Youth leaders from Youth Leadership Institute were among hundreds of youth and adult allies celebrating the end of another successful year in environmental prevention this month—a committed effort to change the messages and settings of alcohol, tobacco, and drug use to make them less appealing to teens. YLI youth leaders from Washington High School Positive Peer Pressure (WPX3) are engaged in environmental prevention through their school-based campaigns and their partnership with the San Francisco Prevention Coalition.
“This year, I learned more about how teens and low-income families are targeted [by alcohol companies]. I didn’t know there were so many corner stores in low-income communities” – SF Prevention Coalition Youth Leader
The San Francisco Prevention Coalition is made up of 12 agencies across San Francisco working to prevent underage drinking and the impacts of alcohol in our neighborhoods. Among these agencies include Boys and Girls Clubs, Center for Open Recovery, Japanese Community Youth Council, Community Youth Center, Horizons Unlimited, South of Market Community Action Network, Asian American Recovery Services, OMI/Excelsior Beacon Center, Asian Youth Prevention Services, and the Vietnamese Youth Development Center. Since 2010, the Prevention Coalition has worked with over 1200 youth participating in environmental prevention efforts. Youth and adults from each organization meet monthly at the OMIE Beacon Center at James Denman Middle School to build community and mobilize around highlighting the impacts of alcohol outlet density in San Francisco.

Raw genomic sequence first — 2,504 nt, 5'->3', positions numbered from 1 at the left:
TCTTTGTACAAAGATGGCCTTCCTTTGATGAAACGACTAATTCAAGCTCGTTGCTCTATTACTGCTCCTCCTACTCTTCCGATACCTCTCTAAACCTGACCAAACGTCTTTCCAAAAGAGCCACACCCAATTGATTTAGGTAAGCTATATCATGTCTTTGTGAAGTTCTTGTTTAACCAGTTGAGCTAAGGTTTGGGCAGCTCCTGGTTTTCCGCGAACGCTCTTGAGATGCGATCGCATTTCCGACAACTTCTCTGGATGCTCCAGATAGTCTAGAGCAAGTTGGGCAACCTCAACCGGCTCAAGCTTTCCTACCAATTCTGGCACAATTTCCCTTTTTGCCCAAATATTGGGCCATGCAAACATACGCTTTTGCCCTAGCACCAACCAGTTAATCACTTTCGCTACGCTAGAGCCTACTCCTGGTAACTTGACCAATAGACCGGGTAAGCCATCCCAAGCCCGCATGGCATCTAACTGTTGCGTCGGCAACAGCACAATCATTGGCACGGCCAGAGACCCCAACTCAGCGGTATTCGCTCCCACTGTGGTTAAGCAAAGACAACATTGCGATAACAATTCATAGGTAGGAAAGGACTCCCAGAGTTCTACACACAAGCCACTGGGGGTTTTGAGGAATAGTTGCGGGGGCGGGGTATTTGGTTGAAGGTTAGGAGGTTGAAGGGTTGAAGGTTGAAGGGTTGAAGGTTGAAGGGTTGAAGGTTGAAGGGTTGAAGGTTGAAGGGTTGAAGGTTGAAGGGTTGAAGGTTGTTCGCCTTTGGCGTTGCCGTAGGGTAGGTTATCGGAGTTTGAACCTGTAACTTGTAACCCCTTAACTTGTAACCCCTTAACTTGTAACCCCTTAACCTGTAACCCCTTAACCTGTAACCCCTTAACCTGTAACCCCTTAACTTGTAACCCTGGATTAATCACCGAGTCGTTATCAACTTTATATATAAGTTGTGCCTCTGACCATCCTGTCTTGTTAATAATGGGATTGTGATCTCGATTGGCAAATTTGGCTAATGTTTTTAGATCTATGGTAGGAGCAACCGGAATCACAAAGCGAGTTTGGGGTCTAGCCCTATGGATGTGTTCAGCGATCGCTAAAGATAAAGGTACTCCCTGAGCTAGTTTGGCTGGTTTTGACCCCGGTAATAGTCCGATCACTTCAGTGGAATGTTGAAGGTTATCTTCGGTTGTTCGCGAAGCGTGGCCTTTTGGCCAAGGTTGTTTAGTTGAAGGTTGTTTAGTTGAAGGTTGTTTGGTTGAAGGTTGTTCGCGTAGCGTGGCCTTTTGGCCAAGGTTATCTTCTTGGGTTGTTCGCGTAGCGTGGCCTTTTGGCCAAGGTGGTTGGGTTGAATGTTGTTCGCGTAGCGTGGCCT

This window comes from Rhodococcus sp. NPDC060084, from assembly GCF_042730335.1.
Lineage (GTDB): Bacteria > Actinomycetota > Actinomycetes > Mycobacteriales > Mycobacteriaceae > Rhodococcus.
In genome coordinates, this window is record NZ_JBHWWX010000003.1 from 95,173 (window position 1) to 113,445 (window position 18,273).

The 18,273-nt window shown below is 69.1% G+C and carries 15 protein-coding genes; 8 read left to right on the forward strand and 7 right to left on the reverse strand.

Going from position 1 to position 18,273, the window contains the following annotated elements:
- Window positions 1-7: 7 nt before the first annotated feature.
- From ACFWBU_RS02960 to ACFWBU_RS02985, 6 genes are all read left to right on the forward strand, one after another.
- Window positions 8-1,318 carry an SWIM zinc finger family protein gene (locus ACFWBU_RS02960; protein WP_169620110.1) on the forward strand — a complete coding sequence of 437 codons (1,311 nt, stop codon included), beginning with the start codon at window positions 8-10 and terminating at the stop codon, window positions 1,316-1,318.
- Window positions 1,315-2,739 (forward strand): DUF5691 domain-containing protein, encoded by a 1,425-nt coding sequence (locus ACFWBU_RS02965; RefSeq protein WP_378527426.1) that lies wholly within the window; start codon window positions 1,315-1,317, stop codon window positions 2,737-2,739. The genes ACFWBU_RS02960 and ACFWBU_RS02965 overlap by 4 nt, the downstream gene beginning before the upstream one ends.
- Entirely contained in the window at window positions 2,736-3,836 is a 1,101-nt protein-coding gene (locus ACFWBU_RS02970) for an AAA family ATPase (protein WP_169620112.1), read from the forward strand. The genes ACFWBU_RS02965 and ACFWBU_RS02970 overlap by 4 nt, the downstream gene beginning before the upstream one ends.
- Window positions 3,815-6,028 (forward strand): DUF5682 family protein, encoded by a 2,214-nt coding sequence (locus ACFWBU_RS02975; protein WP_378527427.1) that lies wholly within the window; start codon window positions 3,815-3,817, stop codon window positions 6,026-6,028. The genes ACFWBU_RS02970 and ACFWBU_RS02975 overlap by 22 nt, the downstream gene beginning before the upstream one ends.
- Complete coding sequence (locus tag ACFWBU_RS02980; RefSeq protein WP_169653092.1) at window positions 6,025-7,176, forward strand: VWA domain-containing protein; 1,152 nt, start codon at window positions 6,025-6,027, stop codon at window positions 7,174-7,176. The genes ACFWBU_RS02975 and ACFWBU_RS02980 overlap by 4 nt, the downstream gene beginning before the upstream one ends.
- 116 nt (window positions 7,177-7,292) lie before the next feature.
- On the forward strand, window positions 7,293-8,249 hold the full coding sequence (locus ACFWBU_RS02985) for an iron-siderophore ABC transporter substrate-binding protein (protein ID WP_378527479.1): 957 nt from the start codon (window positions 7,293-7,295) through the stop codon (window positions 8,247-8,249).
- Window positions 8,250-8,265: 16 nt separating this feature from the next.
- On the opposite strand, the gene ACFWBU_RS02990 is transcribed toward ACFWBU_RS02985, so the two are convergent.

In May, the SF Prevention Coalition presented to the San Francisco Youth Commission about the impacts of alcohol density, and asked for a resolution to be passed that highlights this issue. There are over 4665 alcohol outlets in San Francisco, and the coalition is committed to building a community that makes alcohol less accessible to youth. The Prevention Coalition is building upon the momentum of passing two resolutions last year to stop the sale of powdered alcohol in San Francisco, as well as limit the sale of alcohol by nontraditional retailers, such as fast food outlets.
“I will use my knowledge when people ask questions about the community or about underage drinking. And I will also tell them what is wrong with the alcohol ads that they see in their neighborhoods.” – San Francisco Prevention Coalition Youth Leader
At the Meet Up celebration, guests connected over food, live performances, raffle prizes, and community impact. Youth and adults from the Prevention Coalition collaborated to share the impact of their work to over 100 community members. Youth leaders from OMIE Beacon, JCYC, and YLI shared the results of their youth-led campaigns to shift the narrative regarding the perceptions and realities of underage drinking. One youth leader reflected on their experience by saying “I really enjoyed being able to make surveys for other students to take, and get actual input as to what students know or believe.”
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San Francisco Prevention Coalition is made possible through generous funding from the San Francisco Department of Public Health.